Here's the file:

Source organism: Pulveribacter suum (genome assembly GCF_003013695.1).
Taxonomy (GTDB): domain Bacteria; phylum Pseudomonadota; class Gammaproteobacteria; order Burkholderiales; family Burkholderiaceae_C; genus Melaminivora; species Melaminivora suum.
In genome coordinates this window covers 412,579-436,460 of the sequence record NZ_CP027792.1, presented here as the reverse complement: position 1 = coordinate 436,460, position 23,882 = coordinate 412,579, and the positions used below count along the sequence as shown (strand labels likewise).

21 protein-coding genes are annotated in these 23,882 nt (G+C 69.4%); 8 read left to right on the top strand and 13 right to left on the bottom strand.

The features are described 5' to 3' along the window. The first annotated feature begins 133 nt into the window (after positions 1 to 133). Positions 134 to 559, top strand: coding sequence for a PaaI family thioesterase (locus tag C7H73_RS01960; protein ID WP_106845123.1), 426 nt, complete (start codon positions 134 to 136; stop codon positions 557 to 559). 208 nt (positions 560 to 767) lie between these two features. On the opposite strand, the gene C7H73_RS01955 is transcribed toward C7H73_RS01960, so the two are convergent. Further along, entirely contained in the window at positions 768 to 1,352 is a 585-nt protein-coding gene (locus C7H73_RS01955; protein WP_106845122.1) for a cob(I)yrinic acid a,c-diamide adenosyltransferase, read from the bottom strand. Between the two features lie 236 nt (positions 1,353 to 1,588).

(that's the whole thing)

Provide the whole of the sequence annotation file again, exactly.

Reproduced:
Source organism: Pulveribacter suum (genome assembly GCF_003013695.1).
Taxonomy (GTDB): domain Bacteria; phylum Pseudomonadota; class Gammaproteobacteria; order Burkholderiales; family Burkholderiaceae_C; genus Melaminivora; species Melaminivora suum.
In genome coordinates this window covers 412,579-436,460 of the sequence record NZ_CP027792.1, presented here as the reverse complement: position 1 = coordinate 436,460, position 23,882 = coordinate 412,579, and the positions used below count along the sequence as shown (strand labels likewise).

21 protein-coding genes are annotated in these 23,882 nt (G+C 69.4%); 8 read left to right on the top strand and 13 right to left on the bottom strand.

The features are described 5' to 3' along the window. The first annotated feature begins 133 nt into the window (after positions 1 to 133). Positions 134 to 559, top strand: coding sequence for a PaaI family thioesterase (locus tag C7H73_RS01960; protein ID WP_106845123.1), 426 nt, complete (start codon positions 134 to 136; stop codon positions 557 to 559). 208 nt (positions 560 to 767) lie between these two features. On the opposite strand, the gene C7H73_RS01955 is transcribed toward C7H73_RS01960, so the two are convergent. Further along, entirely contained in the window at positions 768 to 1,352 is a 585-nt protein-coding gene (locus C7H73_RS01955; protein WP_106845122.1) for a cob(I)yrinic acid a,c-diamide adenosyltransferase, read from the bottom strand. Between the two features lie 236 nt (positions 1,353 to 1,588).